ED visits for life-threatening health conditions drop during COVID-19
ED visits for heart attacks, strokes and hyperglycemic crises all dropped in the 10 weeks after the COVID-19 pandemic was declared a national emergency in the United States, CDC data show.
Samantha Lange, MPH, of the CDC’s Division of Nutrition, Physical Activity and Obesity, and colleagues said the findings “are consistent with, but smaller in relative magnitude” than the 42% overall decline in ED visits reported early in the pandemic.
Both analyses used data from the CDC’s National Syndromic Surveillance Program, which includes ED visits from a portion of hospitals in the U.S. except for Hawaii, South Dakota and Wyoming and the District of Columbia. The program provides data on approximately three-quarters of nationwide ED visits, according to the researchers.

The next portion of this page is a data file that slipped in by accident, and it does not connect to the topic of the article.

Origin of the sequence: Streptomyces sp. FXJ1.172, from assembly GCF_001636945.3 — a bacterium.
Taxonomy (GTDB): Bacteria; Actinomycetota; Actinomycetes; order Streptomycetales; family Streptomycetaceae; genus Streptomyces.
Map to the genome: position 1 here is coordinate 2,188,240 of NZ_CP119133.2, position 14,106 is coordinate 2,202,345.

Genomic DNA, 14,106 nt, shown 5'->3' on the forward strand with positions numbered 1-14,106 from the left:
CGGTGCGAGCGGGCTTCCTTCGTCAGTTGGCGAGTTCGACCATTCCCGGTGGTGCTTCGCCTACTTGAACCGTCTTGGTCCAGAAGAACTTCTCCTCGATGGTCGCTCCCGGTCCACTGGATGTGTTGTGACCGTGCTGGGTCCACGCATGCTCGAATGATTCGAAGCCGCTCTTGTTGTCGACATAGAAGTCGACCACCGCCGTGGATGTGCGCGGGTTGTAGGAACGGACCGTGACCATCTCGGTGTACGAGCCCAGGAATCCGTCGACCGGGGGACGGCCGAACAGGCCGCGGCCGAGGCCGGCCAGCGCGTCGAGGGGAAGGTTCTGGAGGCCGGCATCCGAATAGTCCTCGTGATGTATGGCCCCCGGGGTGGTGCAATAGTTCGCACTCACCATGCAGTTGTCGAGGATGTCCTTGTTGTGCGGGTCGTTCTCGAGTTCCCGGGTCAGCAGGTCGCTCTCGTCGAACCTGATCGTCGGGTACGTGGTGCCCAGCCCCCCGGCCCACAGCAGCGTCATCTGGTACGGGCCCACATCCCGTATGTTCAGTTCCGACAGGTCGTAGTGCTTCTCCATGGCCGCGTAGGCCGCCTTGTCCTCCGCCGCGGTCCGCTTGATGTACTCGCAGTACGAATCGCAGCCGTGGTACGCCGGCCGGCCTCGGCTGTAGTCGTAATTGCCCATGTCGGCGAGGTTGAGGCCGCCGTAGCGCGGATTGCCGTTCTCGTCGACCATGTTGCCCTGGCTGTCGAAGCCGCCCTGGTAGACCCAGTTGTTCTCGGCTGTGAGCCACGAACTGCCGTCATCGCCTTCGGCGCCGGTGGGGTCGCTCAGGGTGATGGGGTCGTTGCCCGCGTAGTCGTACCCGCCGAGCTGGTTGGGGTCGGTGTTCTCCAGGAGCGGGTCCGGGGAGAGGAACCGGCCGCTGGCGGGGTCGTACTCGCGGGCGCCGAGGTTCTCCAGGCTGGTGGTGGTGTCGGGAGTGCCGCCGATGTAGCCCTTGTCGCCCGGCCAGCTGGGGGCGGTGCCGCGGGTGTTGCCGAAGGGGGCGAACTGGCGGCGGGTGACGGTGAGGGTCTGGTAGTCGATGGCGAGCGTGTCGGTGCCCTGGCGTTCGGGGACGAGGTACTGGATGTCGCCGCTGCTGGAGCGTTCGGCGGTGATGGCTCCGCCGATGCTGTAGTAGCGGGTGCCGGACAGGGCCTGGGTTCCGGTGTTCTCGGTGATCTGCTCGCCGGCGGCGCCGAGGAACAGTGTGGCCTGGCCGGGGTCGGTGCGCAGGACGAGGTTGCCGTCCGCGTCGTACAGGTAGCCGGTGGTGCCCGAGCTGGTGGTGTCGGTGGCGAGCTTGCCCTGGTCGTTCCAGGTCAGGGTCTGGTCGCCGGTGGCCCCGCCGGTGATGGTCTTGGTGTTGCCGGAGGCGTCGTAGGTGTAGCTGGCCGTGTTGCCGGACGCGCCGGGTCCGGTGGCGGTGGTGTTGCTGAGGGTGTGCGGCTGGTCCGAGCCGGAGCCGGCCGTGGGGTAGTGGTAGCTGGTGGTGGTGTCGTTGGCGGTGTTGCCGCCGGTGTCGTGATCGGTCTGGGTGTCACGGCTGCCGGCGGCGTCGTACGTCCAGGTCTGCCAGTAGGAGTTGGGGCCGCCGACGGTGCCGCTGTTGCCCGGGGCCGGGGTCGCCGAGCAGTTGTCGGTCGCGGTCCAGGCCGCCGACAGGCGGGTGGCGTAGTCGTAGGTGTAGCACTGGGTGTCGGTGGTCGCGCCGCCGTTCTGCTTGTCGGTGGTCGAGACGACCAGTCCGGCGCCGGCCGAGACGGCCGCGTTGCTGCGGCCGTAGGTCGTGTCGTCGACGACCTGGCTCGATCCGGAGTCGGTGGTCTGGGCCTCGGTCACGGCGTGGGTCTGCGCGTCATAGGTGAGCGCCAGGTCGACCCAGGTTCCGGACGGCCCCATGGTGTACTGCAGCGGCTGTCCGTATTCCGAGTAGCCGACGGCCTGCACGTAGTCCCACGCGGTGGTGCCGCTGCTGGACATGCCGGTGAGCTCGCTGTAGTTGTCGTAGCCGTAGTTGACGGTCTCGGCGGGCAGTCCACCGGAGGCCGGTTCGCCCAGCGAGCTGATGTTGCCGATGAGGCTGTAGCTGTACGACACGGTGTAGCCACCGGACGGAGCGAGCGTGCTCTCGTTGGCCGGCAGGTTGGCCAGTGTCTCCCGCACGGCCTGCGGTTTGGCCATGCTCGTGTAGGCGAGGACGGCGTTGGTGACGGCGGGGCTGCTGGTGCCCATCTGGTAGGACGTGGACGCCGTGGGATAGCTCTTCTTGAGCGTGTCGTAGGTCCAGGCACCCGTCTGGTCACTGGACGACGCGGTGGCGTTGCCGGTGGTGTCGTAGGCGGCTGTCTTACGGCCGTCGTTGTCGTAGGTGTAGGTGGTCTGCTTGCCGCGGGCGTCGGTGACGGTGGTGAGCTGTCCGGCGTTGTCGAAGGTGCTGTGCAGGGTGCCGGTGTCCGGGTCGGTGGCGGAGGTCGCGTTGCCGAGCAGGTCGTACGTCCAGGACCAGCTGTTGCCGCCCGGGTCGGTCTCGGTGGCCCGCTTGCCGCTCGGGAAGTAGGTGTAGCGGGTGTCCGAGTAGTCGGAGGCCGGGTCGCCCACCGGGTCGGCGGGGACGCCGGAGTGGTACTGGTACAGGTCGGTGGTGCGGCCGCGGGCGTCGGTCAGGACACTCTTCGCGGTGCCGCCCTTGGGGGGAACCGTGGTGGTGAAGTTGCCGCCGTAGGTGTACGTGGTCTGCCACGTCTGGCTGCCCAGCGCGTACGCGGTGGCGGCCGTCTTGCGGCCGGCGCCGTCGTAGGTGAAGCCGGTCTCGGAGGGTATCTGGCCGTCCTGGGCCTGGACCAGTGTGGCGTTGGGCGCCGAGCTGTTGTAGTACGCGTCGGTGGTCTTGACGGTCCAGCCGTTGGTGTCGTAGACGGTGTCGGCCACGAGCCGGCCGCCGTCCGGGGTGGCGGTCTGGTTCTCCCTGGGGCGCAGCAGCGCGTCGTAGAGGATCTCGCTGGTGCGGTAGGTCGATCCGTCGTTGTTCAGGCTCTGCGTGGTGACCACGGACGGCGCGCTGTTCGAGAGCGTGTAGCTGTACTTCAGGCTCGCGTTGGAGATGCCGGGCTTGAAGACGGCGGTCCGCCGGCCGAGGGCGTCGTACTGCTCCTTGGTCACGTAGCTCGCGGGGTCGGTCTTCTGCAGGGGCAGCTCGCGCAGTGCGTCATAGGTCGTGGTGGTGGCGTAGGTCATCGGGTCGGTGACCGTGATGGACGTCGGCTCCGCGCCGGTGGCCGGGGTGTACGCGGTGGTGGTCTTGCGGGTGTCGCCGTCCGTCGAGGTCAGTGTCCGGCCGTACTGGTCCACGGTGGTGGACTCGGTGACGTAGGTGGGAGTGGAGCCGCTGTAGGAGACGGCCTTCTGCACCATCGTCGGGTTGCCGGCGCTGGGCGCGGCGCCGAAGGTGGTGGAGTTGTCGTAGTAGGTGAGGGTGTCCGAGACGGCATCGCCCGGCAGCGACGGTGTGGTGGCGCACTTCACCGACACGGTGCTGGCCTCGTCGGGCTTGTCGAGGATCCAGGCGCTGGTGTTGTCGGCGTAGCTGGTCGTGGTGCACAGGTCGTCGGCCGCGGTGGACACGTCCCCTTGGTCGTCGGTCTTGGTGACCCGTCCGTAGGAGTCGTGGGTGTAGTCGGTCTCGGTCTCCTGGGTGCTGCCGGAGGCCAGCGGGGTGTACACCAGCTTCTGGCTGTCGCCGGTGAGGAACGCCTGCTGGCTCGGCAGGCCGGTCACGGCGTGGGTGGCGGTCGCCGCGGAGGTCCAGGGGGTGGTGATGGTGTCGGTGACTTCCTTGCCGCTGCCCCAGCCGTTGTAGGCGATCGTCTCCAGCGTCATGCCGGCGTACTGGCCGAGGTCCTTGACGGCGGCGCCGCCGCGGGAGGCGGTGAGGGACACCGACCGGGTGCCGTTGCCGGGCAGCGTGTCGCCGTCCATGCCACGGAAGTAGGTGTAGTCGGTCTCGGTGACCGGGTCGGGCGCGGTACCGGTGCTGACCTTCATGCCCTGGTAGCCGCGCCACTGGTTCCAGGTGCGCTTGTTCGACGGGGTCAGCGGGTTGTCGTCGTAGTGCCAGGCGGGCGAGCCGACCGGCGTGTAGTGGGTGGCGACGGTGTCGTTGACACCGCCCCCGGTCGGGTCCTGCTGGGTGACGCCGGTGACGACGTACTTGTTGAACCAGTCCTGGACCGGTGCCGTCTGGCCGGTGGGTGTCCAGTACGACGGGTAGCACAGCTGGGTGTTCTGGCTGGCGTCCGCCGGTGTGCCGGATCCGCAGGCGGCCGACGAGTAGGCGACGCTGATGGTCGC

In the new analysis, Lange and colleagues looked at trends in ED visits for “three acute, life-threatening health conditions” from March 15 to May 23. Researchers reported that among females and males of all age groups, myocardial infarction ED visits decreased 23%, stroke ED visits decreased 20% and hyperglycemic crisis ED visits decreased 10%.
“Clear communication from public health and health care professionals is needed to reinforce the importance of timely emergency care for acute health conditions and to assure the public that EDs are implementing infection prevention and control guidelines to ensure the safety of their patients and health care personnel,” Lange and colleagues concluded.